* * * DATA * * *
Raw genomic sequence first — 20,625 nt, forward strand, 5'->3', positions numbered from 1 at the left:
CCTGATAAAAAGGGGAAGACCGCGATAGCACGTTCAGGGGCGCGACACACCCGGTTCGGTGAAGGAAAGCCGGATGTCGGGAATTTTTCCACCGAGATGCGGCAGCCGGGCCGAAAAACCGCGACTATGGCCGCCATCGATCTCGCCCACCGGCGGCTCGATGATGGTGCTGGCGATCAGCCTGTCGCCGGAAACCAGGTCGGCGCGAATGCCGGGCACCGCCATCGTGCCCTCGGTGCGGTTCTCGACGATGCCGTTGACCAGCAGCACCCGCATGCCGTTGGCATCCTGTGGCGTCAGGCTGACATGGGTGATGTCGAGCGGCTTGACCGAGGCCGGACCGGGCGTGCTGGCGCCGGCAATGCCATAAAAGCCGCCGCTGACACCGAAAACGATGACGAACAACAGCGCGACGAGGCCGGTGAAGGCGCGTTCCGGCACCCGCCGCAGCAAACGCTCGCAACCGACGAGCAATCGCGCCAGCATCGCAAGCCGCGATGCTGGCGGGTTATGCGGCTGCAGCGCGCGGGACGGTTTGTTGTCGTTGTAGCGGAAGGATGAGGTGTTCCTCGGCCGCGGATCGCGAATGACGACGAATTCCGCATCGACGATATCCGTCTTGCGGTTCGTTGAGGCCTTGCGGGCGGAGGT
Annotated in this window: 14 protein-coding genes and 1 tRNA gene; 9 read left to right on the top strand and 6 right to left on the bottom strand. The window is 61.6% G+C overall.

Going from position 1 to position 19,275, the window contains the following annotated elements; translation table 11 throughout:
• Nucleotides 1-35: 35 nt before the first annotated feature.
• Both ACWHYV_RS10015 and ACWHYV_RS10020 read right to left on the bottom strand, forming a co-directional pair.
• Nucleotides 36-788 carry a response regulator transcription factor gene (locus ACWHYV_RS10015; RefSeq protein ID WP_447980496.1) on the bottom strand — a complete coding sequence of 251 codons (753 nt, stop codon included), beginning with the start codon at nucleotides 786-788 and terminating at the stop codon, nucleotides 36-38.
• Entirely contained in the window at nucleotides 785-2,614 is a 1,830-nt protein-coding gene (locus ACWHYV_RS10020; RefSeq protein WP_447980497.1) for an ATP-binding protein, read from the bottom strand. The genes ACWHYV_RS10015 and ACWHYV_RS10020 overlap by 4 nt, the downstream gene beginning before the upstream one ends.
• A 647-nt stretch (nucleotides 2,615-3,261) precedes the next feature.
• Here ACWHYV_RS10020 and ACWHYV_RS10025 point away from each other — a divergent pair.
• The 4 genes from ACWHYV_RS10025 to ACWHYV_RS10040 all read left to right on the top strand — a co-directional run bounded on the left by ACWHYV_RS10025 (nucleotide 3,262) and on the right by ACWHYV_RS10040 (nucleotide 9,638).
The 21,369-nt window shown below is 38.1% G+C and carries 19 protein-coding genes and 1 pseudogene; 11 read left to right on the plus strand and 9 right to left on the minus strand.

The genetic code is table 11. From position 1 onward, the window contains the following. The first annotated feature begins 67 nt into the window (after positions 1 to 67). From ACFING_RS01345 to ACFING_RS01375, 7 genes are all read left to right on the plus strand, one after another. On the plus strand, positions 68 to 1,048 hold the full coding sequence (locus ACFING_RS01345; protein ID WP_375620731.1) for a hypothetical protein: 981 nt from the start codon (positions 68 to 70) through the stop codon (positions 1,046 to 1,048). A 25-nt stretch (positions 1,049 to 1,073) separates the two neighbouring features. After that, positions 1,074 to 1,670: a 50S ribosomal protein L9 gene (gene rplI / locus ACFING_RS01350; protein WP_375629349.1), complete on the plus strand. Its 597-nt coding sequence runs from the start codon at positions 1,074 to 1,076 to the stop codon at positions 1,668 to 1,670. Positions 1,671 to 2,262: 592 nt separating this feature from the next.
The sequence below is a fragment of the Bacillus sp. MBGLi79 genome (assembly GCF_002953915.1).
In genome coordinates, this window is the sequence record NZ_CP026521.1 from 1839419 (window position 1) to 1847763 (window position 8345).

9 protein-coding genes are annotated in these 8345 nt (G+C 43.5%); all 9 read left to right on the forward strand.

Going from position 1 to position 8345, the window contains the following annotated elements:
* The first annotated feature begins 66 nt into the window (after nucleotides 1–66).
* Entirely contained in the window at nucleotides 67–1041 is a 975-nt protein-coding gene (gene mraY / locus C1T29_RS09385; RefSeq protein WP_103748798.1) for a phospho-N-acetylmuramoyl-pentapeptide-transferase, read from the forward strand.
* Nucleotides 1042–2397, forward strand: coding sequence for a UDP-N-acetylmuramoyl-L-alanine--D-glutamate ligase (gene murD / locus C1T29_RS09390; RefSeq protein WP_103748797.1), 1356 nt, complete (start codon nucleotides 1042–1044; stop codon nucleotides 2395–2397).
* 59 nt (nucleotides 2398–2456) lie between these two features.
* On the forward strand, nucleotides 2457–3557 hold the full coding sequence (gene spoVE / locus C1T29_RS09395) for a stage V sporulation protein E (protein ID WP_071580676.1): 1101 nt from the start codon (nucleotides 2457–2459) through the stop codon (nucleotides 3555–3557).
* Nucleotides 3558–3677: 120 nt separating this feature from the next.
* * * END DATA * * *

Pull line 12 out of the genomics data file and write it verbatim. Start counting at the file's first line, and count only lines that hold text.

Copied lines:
The 21,369-nt window shown below is 38.1% G+C and carries 19 protein-coding genes and 1 pseudogene; 11 read left to right on the plus strand and 9 right to left on the minus strand.